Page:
Excel contains 400+ functions and this list is constantly growing. There are functions to perform almost any task from financial, date and time, statistical etc.

This learn how to use Excel post looks at 3 little known special Excel functions that will take your skills to another level and make you the envy of your work colleagues.

The CHOOSE function in Excel returns a value or performs an action from a list of values based on a specified position. For example it may sum a range or lookup a different table based on user selection.

The syntax for the CHOOSE function is:

*=CHOOSE(index_num, value1, [value2], …)*

**index_num** – Specifies which value in the list of values that you want. It can be entered as a number between 1 and 254, a cell reference or a formula.

**value** – 1 to 254 values that the *index_num* will be selected from. They can be numbers, text, cell references, named ranges or formulas.

The example below shows the CHOOSE function (cell E3) being used to sum the fruit sales by quarter dependent on the user selection in cell E2.

=SUM(CHOOSE($E$2,B6:B10,C6:C10,D6:D10,E6:E10))

The CHOOSE function is brilliant to use with form controls on an Excel worksheet such as combo boxes and option buttons. Because the option selected by a user is returned as an index number, the CHOOSE function is perfect for making other things happen based on this selection.

The second of these special Excel functions is the DGET function. The DGET function is a database function in Excel that will look up and retrieve data from a table. It is very powerful and can retrieve data based on multiple conditions making it more effective than the likes of the more famous VLOOKUP function.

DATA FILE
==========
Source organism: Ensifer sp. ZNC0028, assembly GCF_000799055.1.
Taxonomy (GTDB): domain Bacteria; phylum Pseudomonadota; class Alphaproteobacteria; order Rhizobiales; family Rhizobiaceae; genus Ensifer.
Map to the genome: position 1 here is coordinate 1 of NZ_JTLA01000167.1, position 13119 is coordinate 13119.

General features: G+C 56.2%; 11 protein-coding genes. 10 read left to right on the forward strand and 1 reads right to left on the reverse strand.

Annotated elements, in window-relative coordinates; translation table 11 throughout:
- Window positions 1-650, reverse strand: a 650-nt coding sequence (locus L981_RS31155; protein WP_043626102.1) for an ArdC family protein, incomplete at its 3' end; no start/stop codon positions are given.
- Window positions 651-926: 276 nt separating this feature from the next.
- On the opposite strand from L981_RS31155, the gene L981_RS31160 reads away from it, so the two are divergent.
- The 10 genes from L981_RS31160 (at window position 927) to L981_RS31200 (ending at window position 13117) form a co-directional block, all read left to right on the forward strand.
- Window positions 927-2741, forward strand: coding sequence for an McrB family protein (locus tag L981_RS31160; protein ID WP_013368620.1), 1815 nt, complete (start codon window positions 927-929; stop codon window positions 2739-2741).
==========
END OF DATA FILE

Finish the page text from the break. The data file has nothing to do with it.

The DGET function is written as below.

*=DGET(database, field, criteria)*

**Database** – The range of cells where you want to search for and retrieve the data. The first row must contains the headings for each column.

**Field** – The column containing the information that you want to return. This can be entered as the column’s index number i.e. 5, or you can use the column heading enclosed with quotation marks e.g. “Salesperson”.

**Criteria** – The range of cells that contain the conditions for your search. The first row must contain the column heading.

The following formula returns the salesperson that took order 11248.

=DGET($A$1:$F$800,1,$H$2:$H$3)

The formula looks within range A1:F800 and returns whatever data it finds in the first column. The criteria for the search is stored in range H2:H3. H2 contains the column heading of Order ID. This exactly matches the one found in row 1 of the database. Cell H3 contains the content to search for, in this case 11248.

The OFFSET function can be a confusing one to get your head around, but once you have it sussed it will take your Excel spreadsheets to new levels.

The OFFSET function returns a cell or range of cells that are a specified number of rows and columns from a starting reference.

Make sense? No? It didn’t to me either at first. Let’s break the function down and then see an example of its use.

The formula is written as below;

=OFFSET(reference, rows, columns, height, width)

**Reference:** This is the starting point.

**Rows:** This is the number of rows you want to move from the starting point. Use a positive number to move down, or a negative number to move up.

**Columns:** This is the number of columns you want to move from the starting point. Use a positive number to move to the right, or a negative number to move to the left.

**Height:** The number of rows high that the range of cells you want to return is.

**Width:** The number of columns wide that the range of cells you want to return is.

The height and width arguments are optional. If they are not used then the width and height of the returned reference is the same as the starting reference.

Ok. Let’s see an example of the OFFSET function in action.

The most popular reason for using this function in Excel is to create a dynamic range. A range that will increase automatically as you add new rows or columns to your table of data. The video below shows it being used to create a dynamic SUM formula.

Rather than nesting the function inside an existing formula such as SUM. Using the OFFSET function to create a dynamic range name is an awesome technique. Formulas and charts can then be based on this range name and will automatically update as the table of data changes.

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